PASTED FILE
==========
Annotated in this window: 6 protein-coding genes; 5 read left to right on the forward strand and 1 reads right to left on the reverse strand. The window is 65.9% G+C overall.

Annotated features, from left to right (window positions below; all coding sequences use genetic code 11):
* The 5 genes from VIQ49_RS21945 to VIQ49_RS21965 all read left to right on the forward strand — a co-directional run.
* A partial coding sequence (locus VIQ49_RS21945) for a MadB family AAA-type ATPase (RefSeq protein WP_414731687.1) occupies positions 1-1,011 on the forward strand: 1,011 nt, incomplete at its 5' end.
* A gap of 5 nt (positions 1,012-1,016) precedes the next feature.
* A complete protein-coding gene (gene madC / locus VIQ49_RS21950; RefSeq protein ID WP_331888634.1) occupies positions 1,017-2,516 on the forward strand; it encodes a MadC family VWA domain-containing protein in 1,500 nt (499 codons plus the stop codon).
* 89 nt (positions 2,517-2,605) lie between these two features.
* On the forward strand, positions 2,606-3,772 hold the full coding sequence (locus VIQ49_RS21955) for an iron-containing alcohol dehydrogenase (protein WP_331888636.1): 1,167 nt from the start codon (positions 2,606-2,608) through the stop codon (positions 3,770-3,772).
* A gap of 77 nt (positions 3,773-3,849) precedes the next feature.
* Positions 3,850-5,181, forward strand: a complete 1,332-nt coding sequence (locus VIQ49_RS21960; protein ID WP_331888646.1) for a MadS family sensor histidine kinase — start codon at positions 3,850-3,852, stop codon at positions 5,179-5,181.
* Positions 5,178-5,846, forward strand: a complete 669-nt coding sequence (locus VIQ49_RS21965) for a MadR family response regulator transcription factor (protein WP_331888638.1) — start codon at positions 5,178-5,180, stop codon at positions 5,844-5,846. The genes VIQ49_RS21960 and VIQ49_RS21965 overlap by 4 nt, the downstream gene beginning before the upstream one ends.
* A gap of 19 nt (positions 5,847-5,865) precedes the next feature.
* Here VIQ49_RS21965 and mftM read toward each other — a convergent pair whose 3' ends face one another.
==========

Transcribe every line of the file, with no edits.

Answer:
Annotated in this window: 6 protein-coding genes; 5 read left to right on the forward strand and 1 reads right to left on the reverse strand. The window is 65.9% G+C overall.

Annotated features, from left to right (window positions below; all coding sequences use genetic code 11):
* The 5 genes from VIQ49_RS21945 to VIQ49_RS21965 all read left to right on the forward strand — a co-directional run.
* A partial coding sequence (locus VIQ49_RS21945) for a MadB family AAA-type ATPase (RefSeq protein WP_414731687.1) occupies positions 1-1,011 on the forward strand: 1,011 nt, incomplete at its 5' end.
* A gap of 5 nt (positions 1,012-1,016) precedes the next feature.
* A complete protein-coding gene (gene madC / locus VIQ49_RS21950; RefSeq protein ID WP_331888634.1) occupies positions 1,017-2,516 on the forward strand; it encodes a MadC family VWA domain-containing protein in 1,500 nt (499 codons plus the stop codon).
* 89 nt (positions 2,517-2,605) lie between these two features.
* On the forward strand, positions 2,606-3,772 hold the full coding sequence (locus VIQ49_RS21955) for an iron-containing alcohol dehydrogenase (protein WP_331888636.1): 1,167 nt from the start codon (positions 2,606-2,608) through the stop codon (positions 3,770-3,772).
* A gap of 77 nt (positions 3,773-3,849) precedes the next feature.
* Positions 3,850-5,181, forward strand: a complete 1,332-nt coding sequence (locus VIQ49_RS21960; protein ID WP_331888646.1) for a MadS family sensor histidine kinase — start codon at positions 3,850-3,852, stop codon at positions 5,179-5,181.
* Positions 5,178-5,846, forward strand: a complete 669-nt coding sequence (locus VIQ49_RS21965) for a MadR family response regulator transcription factor (protein WP_331888638.1) — start codon at positions 5,178-5,180, stop codon at positions 5,844-5,846. The genes VIQ49_RS21960 and VIQ49_RS21965 overlap by 4 nt, the downstream gene beginning before the upstream one ends.
* A gap of 19 nt (positions 5,847-5,865) precedes the next feature.
* Here VIQ49_RS21965 and mftM read toward each other — a convergent pair whose 3' ends face one another.